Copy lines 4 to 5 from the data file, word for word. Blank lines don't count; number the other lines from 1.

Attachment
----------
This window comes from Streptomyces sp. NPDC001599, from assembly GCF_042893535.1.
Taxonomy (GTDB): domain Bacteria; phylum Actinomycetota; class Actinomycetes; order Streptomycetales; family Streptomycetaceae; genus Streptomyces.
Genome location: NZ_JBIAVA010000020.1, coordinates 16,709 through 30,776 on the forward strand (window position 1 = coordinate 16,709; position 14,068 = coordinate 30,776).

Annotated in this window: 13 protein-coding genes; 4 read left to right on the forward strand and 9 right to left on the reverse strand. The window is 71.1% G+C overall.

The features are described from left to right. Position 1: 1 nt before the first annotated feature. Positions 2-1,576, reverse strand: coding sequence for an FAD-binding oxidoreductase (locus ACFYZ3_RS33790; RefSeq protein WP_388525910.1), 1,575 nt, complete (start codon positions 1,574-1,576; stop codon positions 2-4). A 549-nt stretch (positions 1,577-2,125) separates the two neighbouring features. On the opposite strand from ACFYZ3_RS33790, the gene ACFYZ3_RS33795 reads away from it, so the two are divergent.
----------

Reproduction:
Annotated in this window: 13 protein-coding genes; 4 read left to right on the forward strand and 9 right to left on the reverse strand. The window is 71.1% G+C overall.

The features are described from left to right. Position 1: 1 nt before the first annotated feature. Positions 2-1,576, reverse strand: coding sequence for an FAD-binding oxidoreductase (locus ACFYZ3_RS33790; RefSeq protein WP_388525910.1), 1,575 nt, complete (start codon positions 1,574-1,576; stop codon positions 2-4). A 549-nt stretch (positions 1,577-2,125) separates the two neighbouring features. On the opposite strand from ACFYZ3_RS33790, the gene ACFYZ3_RS33795 reads away from it, so the two are divergent.